Seashells. The beauty of dead things.
I kept the ring.
Two Sora Shells, Minus Ramen
This Saturday, I finally had a chance to go out drinking with my fellow students at Hansupul Haenyeo School, the course where I’ve spent every Saturday this summer learning the skills of the haenyeo, or the women divers of Jeju Island.
I was reminded of several things:
1. Korean culture is vastly cozier when you are inside “the group.”
2. Sharing a language really isn’t important when you can just go “whoop-whoop-whoop” with your fingers and have that mean “squid.”
But the best thing that came out of that evening, besides some good places to see “whoop-whoop,” were plans to see Oedalgae the next day.
In my last post, I listed Oedalgae as one of the better places to snorkel on the island. I was wrong: it is the best.
The water was clear and deep, with lonely rocks and the same sense of haunted time as a geological Colosseum. Schools of fish spun as shadows against the sun. I dove deep down, spinning onto my back, my bubbles rising up into the interplay of light and life suspended all around me.
I saw two shapes moving up, and down, between the light of the surface and the dusky boulders 6 or 7 meters below. A blond braid drifted behind one. They were two of the students from haenyeo class, gathering the sora from their secret crevices.
I dove down myself, and searched out a few of the largest sora, but only a few. I dropped them in the net, said hello, then kept swimming. On the way back I saw two empty sora shells, and kept them for myself.
Later we all sat on the rocks, our bodies freshly rinsed by the waterfall to our backs, slurping ramen out of shallow dishes. I tasted a now-spicy sora and decided I liked them much better cooked in ramen than raw. The octopus they had caught was likewise delicious, and much more successfully cut with a borrowed knife than with the sharp rocks I had half-jokingly suggested.
Below us families in inflatables crowded the rock pools, rolling exultantly with each dangerous wave. In the distance two bright fishing boats stood against the shape of the distant island. I took another slurp of ramen.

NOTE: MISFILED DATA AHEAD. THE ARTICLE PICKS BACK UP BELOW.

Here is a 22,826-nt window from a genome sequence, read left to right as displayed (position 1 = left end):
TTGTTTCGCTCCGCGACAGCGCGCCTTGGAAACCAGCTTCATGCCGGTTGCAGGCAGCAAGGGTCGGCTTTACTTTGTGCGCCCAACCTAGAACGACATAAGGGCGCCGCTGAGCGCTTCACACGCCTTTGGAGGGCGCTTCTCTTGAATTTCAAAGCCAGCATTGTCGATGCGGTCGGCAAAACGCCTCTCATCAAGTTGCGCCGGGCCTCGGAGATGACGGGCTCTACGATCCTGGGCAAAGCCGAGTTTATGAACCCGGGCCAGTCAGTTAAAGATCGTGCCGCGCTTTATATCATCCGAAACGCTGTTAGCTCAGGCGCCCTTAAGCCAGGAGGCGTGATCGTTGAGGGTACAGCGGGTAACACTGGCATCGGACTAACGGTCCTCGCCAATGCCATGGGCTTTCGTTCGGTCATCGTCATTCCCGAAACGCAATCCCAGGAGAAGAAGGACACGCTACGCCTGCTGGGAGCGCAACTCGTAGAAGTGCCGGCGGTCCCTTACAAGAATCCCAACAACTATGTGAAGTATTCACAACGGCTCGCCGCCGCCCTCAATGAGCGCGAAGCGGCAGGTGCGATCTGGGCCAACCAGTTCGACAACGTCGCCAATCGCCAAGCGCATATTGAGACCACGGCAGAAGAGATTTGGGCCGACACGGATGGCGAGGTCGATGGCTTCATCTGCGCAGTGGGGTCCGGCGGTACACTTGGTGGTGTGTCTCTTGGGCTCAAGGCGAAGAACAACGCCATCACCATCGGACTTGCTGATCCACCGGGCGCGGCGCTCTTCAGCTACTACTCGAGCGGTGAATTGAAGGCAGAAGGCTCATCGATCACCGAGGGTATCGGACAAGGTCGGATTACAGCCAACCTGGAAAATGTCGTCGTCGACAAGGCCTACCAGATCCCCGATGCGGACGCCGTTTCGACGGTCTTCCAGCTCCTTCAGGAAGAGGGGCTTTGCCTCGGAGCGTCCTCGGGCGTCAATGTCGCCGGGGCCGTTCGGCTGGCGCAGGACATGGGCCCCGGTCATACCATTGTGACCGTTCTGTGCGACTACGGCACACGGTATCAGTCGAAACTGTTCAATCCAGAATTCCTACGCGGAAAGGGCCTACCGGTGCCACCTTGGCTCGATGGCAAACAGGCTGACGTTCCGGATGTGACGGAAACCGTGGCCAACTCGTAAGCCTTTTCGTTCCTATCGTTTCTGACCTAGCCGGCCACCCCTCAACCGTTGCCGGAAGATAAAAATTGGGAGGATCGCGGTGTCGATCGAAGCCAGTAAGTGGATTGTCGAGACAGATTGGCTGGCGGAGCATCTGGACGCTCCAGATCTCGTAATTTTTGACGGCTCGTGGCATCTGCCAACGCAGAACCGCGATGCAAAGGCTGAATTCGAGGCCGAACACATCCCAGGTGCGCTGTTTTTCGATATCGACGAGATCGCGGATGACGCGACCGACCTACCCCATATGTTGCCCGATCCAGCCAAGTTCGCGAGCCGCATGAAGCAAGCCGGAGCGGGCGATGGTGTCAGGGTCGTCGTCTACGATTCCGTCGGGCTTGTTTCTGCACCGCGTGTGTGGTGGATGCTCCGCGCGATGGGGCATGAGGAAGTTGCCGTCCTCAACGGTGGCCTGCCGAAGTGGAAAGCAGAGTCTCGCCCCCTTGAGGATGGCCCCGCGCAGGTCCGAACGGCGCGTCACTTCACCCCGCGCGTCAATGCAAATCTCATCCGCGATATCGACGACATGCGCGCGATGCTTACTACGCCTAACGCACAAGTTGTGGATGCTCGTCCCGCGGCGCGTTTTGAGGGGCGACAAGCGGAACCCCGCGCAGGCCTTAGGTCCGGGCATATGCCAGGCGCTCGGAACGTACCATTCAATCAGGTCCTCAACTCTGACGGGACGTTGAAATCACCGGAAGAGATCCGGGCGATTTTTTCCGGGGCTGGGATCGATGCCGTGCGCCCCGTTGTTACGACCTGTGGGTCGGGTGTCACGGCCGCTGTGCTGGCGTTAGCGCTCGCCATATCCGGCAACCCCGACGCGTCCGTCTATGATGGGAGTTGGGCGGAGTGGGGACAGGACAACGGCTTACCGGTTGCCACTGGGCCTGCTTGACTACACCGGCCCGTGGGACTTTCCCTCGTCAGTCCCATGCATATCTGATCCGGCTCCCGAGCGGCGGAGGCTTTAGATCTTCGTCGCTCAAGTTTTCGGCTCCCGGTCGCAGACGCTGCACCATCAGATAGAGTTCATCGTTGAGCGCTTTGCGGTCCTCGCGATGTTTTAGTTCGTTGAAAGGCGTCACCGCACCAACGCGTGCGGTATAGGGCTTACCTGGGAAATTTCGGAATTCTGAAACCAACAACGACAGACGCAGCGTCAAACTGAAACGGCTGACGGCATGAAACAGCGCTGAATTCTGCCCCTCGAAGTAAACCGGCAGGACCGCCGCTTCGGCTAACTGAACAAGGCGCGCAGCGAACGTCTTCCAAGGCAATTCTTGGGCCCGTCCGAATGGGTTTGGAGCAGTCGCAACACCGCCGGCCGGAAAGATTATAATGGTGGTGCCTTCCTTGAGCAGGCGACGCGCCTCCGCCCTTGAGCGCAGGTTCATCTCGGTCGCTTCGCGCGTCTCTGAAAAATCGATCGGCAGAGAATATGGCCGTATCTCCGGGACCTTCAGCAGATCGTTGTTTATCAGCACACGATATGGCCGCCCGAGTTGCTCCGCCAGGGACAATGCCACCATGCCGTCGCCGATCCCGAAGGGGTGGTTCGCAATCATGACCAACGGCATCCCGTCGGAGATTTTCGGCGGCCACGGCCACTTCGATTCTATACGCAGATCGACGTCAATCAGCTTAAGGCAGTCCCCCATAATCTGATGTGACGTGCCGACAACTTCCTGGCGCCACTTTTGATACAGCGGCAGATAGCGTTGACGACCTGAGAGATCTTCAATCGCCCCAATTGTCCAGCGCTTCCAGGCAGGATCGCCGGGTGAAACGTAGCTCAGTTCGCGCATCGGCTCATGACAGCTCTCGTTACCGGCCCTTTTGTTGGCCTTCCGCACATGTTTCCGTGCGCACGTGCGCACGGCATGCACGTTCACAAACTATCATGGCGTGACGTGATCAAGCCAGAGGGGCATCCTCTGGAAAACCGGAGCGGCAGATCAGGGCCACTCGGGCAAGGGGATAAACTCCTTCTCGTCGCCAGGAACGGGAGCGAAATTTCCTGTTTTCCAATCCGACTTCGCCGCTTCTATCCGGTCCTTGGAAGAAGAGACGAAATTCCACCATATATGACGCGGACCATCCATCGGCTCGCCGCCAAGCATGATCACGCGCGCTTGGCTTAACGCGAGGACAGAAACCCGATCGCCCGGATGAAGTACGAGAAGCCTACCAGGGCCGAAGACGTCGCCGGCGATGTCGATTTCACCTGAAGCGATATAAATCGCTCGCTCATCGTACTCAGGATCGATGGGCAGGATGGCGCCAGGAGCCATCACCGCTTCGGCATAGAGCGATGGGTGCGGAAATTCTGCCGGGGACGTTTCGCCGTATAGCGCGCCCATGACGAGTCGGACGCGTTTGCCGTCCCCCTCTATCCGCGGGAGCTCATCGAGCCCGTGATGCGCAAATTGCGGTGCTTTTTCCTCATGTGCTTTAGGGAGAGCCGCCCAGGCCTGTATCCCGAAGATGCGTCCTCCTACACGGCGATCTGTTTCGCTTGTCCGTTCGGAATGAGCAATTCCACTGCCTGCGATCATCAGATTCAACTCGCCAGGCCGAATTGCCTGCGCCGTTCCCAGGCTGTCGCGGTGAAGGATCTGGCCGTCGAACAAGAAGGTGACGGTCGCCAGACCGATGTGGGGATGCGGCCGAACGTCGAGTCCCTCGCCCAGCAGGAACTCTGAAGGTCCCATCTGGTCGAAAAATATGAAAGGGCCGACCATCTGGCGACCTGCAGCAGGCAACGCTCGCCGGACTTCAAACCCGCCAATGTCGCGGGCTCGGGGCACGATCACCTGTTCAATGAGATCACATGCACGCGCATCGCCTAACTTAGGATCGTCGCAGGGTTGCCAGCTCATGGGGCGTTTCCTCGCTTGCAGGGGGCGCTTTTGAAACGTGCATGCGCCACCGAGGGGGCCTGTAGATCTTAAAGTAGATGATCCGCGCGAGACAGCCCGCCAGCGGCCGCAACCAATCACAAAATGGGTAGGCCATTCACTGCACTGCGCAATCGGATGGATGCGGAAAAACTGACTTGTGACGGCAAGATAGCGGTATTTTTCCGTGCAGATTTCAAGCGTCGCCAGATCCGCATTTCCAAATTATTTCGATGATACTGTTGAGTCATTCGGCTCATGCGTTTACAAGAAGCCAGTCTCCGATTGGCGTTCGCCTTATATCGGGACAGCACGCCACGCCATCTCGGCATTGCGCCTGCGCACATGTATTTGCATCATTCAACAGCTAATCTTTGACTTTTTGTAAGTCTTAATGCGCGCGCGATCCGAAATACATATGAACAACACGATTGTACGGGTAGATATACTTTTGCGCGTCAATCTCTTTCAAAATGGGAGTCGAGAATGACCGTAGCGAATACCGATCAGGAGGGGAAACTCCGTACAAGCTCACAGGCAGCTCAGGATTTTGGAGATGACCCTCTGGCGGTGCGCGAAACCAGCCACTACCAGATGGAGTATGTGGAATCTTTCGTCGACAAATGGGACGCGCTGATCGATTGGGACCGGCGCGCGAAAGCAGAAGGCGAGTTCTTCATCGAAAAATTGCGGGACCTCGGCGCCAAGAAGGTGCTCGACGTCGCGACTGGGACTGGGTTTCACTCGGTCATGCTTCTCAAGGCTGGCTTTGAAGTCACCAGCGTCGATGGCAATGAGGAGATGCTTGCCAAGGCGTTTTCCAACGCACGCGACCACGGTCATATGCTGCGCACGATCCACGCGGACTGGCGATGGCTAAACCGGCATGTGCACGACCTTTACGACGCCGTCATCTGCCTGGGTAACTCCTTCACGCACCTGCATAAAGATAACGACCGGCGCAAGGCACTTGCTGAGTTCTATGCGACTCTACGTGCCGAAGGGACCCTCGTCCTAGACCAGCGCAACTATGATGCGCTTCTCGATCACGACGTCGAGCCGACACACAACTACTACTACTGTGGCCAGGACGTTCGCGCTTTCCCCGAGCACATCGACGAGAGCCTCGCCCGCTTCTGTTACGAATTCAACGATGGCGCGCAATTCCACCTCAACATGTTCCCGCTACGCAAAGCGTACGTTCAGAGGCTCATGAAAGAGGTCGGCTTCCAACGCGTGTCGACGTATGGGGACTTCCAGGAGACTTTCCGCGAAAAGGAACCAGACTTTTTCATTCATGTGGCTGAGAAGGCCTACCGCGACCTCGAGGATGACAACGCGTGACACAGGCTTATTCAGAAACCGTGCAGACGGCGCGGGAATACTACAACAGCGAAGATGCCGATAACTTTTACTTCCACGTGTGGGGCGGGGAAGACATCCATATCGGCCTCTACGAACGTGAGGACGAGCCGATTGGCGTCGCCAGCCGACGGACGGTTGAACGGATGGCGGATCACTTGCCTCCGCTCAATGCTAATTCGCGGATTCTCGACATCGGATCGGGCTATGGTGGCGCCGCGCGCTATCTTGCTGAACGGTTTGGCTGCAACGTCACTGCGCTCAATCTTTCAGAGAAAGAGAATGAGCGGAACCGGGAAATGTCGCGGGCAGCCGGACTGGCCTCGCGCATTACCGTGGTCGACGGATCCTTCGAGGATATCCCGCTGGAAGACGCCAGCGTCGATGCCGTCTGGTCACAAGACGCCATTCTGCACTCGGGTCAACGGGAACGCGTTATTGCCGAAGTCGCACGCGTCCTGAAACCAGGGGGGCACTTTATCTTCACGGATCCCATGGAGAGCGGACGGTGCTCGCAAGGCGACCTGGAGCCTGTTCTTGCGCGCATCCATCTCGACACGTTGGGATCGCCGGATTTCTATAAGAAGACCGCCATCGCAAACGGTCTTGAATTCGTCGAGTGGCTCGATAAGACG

This, I thought, is Jeju.
I kept the sora shells.
Two Abalone Shells from a Horse Restaurant
My first year on Jeju was hard.
Yes, my life was scenic, but within that scenic life I found myself without the religion, the places, and the people that had given me my ready-made identity for most of my life. In their absence I had to re-define everything about who I thought I was, with strength I didn’t have and support I didn’t know how to seek.
It was a very lonely year.
But being broken down to nothing turned out to be the best thing that could have happened, because it was there I could see the people who had been there all along. They caught me at my lowest, and were there to help me build myself back up.
For my second birthday on Jeju we all gathered at a horse restaurant. Each course was delicious, and surprisingly so. But what was most special to me was that feeling of being in the presence of people who made a place seem like so much more. There’s a tangible feeling to that kind of presence, a hazy softness, the feeling of touch without the necessity for touch. The smooth simplicity of presence.
“I forgot to get you a present, so I stole this from the planter outside,” Glenn said after dinner. He held out an abalone shell, the inside still dusted with dirt.
“And here’s another one,” added Luke.
I kept those dusty abalone.
A Packed Bag of Seashells
I packed my seashells in pages from an old Nat Geo travel magazine, noting mentally that adulthood is realizing the consequences to having popped all your bubble wrap. The hollow sand dollar disappeared into an article about Cuba. The shell ring was added to a list of international movie locations. The abalones went in a camera advertisement. The sora in a picture of Detroit.
I put them in a pink plastic bag. I put that bag in a box.
Those are my memories. Those are days that have passed, that will never be lived again. They are days that I carry with me. They are days that have become a part of me.
The box itself is irrelevant. The seashells do not really matter. What matters is that every one of those moments and those people are a part of who I am, and what I remember, strung along like beads to form the stories and loves that give me my self. And that self lives, and by living well, creates new moments.
In two and a half weeks, I will leave Jeju. I will walk to the airport through the colors of this real, rich, vibrant island. I will hug it out with the beautiful people who have become my home.
Then I will walk onto the plane and leave them behind. The island in my window will shrink, dehydrate. Will condense into the hardness of calcium carbonate. The colors will darken, the days and nights thicken into waves and pinnacles of life, as intricate as a shell.
I will always, always keep those memories. And their presence will keep me, as I go off to live the next stories.
What are your seashells? Comment below and tell me.